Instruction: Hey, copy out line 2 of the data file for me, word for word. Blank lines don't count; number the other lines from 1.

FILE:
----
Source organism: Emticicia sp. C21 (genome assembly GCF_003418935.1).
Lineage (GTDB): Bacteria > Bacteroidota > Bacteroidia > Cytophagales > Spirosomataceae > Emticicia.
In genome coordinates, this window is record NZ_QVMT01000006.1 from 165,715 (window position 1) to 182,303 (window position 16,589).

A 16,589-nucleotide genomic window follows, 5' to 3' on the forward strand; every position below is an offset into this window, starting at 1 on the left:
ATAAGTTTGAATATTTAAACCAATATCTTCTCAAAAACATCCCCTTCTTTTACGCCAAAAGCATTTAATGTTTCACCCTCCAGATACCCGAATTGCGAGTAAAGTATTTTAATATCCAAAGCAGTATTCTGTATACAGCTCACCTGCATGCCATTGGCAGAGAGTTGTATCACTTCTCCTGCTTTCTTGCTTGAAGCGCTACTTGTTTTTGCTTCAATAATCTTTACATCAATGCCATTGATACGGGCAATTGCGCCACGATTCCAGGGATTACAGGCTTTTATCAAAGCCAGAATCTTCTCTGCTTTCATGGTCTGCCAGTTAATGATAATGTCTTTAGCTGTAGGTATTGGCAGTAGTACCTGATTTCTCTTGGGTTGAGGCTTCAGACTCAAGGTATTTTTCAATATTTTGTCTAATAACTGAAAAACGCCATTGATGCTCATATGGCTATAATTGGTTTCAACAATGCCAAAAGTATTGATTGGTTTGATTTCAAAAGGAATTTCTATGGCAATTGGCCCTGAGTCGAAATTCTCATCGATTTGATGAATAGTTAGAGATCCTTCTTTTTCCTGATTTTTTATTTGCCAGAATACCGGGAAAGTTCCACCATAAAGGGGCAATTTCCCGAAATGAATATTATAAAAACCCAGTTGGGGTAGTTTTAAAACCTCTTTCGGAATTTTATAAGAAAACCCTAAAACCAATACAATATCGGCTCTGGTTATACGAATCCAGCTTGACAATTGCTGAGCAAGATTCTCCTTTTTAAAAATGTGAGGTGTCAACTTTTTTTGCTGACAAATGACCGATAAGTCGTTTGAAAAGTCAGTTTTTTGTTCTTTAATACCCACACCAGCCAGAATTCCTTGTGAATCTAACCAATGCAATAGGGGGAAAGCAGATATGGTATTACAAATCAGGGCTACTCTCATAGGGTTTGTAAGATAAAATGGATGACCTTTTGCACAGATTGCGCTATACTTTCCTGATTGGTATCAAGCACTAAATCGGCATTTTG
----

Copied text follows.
Lineage (GTDB): Bacteria > Bacteroidota > Bacteroidia > Cytophagales > Spirosomataceae > Emticicia.